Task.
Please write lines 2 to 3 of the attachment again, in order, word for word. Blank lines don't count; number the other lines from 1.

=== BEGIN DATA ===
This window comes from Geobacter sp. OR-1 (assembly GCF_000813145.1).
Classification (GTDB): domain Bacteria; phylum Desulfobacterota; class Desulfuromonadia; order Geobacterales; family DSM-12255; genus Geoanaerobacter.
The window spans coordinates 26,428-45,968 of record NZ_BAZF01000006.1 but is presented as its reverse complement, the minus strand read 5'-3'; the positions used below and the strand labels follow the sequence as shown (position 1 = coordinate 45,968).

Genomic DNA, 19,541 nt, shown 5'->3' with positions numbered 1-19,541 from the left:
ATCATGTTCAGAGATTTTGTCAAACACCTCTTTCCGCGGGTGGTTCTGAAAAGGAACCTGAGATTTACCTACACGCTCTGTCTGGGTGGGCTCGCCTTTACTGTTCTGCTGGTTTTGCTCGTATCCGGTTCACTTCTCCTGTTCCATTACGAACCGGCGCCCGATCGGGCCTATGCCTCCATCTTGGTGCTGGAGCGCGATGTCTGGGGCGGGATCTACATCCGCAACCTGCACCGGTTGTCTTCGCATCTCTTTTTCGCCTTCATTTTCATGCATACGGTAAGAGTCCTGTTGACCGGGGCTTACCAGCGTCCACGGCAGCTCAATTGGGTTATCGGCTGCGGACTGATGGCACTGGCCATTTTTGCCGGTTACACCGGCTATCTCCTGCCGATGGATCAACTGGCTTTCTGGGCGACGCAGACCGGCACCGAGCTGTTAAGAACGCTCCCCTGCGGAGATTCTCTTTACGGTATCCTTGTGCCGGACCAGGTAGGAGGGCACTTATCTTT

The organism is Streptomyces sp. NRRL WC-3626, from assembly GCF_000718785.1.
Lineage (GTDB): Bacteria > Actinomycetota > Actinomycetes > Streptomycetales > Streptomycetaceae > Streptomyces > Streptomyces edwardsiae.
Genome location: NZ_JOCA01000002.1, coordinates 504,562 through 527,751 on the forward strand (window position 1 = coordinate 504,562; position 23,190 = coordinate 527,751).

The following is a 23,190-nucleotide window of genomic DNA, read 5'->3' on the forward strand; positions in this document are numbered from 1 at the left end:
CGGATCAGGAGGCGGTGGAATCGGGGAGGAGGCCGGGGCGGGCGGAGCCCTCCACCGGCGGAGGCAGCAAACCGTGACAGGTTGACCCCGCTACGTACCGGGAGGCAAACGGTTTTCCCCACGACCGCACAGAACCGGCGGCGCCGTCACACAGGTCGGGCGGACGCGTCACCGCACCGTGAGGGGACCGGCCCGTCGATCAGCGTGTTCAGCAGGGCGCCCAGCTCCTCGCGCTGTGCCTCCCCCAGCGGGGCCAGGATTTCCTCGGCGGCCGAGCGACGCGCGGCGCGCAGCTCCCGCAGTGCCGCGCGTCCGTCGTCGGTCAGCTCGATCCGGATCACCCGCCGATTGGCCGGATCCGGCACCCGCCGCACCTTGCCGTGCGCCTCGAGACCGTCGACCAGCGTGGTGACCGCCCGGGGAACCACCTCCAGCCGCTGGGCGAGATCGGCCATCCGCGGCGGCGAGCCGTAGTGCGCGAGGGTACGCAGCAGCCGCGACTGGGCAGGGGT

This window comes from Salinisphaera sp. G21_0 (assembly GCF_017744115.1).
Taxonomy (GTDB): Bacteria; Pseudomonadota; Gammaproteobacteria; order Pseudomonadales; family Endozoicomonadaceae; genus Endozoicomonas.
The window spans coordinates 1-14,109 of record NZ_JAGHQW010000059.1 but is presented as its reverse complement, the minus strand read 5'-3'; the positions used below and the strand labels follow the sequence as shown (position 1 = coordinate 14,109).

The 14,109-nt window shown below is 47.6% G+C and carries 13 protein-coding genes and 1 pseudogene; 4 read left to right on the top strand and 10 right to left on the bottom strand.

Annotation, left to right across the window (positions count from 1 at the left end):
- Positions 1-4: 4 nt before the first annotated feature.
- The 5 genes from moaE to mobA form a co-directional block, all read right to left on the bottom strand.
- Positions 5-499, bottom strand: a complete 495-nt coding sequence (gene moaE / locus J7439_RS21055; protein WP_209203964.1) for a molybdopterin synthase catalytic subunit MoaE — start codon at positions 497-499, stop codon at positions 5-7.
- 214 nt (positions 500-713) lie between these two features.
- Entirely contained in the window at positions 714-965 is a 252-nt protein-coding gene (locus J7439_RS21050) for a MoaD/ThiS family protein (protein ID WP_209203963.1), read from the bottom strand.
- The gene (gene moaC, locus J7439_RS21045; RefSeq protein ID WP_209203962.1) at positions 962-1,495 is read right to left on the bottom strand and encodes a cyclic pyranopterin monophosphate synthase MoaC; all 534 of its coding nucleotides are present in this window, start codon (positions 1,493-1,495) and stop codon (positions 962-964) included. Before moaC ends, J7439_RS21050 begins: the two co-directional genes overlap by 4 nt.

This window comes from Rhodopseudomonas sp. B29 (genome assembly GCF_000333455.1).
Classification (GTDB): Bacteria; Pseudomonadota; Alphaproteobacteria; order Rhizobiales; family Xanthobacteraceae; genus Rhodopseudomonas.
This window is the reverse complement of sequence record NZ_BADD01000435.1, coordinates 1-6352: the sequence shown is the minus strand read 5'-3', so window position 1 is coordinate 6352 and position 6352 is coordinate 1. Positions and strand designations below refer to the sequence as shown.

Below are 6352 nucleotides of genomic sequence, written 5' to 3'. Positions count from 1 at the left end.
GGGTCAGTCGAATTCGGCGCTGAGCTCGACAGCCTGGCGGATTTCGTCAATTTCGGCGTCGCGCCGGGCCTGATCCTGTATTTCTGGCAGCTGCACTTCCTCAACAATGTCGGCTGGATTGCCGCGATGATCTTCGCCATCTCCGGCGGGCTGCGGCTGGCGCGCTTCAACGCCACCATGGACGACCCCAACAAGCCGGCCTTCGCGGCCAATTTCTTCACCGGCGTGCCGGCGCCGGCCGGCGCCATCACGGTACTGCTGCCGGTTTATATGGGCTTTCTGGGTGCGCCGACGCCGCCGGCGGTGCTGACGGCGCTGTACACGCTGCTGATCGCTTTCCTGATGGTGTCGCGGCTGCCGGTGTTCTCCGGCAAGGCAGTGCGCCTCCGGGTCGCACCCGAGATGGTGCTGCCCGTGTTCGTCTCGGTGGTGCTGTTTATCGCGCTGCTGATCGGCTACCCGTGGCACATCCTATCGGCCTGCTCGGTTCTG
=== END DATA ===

Classification (GTDB): domain Bacteria; phylum Desulfobacterota; class Desulfuromonadia; order Geobacterales; family DSM-12255; genus Geoanaerobacter.
The window spans coordinates 26,428-45,968 of record NZ_BAZF01000006.1 but is presented as its reverse complement, the minus strand read 5'-3'; the positions used below and the strand labels follow the sequence as shown (position 1 = coordinate 45,968).